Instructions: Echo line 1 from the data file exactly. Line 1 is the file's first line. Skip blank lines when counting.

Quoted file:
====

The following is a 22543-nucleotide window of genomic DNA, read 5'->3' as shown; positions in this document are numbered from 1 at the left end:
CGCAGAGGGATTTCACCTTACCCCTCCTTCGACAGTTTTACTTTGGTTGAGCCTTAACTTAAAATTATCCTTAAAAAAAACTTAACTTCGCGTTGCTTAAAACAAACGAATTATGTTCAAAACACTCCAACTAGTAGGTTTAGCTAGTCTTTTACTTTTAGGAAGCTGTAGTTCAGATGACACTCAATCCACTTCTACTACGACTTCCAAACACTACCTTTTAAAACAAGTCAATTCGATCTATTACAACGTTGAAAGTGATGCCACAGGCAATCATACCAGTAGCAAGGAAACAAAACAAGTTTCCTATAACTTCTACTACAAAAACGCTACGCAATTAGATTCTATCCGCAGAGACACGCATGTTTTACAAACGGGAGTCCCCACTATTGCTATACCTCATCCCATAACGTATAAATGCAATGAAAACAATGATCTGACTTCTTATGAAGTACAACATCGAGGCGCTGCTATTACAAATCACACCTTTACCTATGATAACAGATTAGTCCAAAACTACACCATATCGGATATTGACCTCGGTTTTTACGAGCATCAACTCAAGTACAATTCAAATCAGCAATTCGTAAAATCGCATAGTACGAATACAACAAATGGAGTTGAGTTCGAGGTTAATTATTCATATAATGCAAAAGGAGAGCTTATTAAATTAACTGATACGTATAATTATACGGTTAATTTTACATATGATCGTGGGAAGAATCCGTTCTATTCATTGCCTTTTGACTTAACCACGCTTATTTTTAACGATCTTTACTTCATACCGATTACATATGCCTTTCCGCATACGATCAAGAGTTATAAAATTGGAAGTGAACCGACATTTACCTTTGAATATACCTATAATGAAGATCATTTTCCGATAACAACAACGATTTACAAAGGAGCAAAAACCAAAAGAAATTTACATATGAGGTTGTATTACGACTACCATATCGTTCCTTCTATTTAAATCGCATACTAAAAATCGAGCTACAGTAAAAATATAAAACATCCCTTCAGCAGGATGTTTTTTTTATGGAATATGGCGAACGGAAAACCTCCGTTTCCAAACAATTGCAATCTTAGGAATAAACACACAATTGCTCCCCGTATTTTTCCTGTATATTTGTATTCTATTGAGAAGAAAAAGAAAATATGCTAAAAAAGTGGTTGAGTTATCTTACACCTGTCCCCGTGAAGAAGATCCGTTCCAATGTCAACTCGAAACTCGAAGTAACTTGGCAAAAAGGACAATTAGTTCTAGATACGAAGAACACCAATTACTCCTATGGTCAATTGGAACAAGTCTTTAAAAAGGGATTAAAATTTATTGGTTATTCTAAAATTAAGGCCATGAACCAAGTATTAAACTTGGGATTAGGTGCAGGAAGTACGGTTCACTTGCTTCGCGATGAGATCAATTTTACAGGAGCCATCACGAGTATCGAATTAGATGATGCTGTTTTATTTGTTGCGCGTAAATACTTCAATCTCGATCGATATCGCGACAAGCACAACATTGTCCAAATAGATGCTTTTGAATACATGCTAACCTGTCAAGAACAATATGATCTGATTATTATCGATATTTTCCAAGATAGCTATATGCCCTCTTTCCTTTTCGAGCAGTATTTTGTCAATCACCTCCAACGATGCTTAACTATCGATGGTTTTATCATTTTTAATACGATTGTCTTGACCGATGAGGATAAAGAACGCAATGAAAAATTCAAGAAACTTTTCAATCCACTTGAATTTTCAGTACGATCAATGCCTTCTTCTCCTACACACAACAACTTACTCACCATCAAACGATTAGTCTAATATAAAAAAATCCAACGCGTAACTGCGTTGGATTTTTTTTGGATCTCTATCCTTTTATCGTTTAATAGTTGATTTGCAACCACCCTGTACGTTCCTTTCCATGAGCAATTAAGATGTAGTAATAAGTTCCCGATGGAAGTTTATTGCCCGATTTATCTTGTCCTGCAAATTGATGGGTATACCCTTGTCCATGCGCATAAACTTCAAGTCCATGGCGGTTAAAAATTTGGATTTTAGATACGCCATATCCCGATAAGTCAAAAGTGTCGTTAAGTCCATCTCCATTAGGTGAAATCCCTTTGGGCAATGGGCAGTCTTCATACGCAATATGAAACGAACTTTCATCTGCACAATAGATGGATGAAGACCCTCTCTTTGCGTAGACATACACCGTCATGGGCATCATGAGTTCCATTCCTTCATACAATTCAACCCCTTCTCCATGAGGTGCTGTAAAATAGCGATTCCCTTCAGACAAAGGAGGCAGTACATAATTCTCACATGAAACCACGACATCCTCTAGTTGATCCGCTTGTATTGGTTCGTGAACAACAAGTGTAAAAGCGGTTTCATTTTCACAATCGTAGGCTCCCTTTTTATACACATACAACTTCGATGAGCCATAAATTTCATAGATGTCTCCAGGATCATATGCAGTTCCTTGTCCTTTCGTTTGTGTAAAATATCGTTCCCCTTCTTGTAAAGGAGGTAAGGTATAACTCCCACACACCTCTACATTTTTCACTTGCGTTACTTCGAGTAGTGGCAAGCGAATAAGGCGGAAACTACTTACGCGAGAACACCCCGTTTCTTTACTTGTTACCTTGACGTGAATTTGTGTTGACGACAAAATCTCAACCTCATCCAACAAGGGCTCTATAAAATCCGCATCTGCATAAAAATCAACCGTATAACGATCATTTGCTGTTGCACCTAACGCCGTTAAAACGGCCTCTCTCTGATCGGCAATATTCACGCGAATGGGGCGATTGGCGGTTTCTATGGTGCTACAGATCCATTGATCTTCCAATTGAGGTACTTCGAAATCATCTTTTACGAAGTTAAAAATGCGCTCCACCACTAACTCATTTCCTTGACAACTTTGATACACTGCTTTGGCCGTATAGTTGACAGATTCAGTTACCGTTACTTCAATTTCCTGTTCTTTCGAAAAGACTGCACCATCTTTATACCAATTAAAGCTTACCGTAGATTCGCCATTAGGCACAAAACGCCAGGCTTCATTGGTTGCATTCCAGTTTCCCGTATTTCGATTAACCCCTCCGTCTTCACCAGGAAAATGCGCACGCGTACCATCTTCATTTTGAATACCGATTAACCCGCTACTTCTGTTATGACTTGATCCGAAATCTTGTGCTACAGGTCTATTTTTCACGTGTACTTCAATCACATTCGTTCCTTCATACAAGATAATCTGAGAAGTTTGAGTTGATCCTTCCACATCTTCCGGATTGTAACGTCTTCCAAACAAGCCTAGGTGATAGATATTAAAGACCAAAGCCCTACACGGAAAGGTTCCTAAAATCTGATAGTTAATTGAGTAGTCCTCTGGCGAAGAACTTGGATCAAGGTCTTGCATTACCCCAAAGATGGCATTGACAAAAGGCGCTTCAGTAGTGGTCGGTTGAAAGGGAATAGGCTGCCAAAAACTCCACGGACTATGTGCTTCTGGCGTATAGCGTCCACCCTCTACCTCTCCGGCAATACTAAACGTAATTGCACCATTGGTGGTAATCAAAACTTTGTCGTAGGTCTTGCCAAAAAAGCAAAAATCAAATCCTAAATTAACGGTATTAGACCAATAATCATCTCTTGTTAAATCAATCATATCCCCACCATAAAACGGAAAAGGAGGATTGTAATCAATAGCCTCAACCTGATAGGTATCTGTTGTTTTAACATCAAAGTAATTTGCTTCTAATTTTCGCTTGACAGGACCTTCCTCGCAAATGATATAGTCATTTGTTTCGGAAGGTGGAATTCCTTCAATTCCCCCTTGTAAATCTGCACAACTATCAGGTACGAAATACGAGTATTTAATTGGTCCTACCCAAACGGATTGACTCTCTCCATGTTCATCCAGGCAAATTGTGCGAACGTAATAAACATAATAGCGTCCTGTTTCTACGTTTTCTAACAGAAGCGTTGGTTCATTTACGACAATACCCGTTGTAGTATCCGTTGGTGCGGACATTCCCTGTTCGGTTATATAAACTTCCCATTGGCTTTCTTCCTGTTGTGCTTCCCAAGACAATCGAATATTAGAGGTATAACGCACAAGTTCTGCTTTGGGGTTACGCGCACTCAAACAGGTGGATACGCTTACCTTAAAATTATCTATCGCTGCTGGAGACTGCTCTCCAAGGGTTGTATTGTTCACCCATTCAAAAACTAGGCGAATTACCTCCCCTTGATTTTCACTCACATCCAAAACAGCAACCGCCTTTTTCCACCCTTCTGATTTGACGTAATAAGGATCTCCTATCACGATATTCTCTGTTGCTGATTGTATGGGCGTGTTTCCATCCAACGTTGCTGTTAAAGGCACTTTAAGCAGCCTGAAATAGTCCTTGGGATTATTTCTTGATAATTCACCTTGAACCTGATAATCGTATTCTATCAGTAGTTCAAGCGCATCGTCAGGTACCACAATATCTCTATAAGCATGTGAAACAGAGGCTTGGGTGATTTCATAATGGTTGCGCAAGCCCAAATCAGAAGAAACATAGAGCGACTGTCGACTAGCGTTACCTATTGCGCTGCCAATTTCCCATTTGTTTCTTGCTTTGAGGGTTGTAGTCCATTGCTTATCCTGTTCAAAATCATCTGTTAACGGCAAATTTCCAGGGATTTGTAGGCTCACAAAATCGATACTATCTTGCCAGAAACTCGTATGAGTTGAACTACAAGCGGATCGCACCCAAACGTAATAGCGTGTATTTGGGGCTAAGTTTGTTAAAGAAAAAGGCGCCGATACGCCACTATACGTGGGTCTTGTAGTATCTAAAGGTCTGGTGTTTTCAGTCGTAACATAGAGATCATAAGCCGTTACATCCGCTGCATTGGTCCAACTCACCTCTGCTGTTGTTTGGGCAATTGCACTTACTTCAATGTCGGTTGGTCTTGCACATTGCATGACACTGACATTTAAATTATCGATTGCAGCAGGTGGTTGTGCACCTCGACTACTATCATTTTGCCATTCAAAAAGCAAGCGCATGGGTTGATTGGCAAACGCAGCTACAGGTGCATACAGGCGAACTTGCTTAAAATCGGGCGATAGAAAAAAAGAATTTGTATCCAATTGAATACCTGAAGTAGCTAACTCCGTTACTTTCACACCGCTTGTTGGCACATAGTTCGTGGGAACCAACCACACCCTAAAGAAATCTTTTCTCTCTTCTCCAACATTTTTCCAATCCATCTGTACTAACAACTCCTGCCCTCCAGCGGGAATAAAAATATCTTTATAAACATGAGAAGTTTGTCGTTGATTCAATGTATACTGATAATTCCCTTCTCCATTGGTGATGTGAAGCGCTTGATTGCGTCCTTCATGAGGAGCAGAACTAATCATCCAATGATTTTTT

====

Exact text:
The following is a 22543-nucleotide window of genomic DNA, read 5'->3' as shown; positions in this document are numbered from 1 at the left end: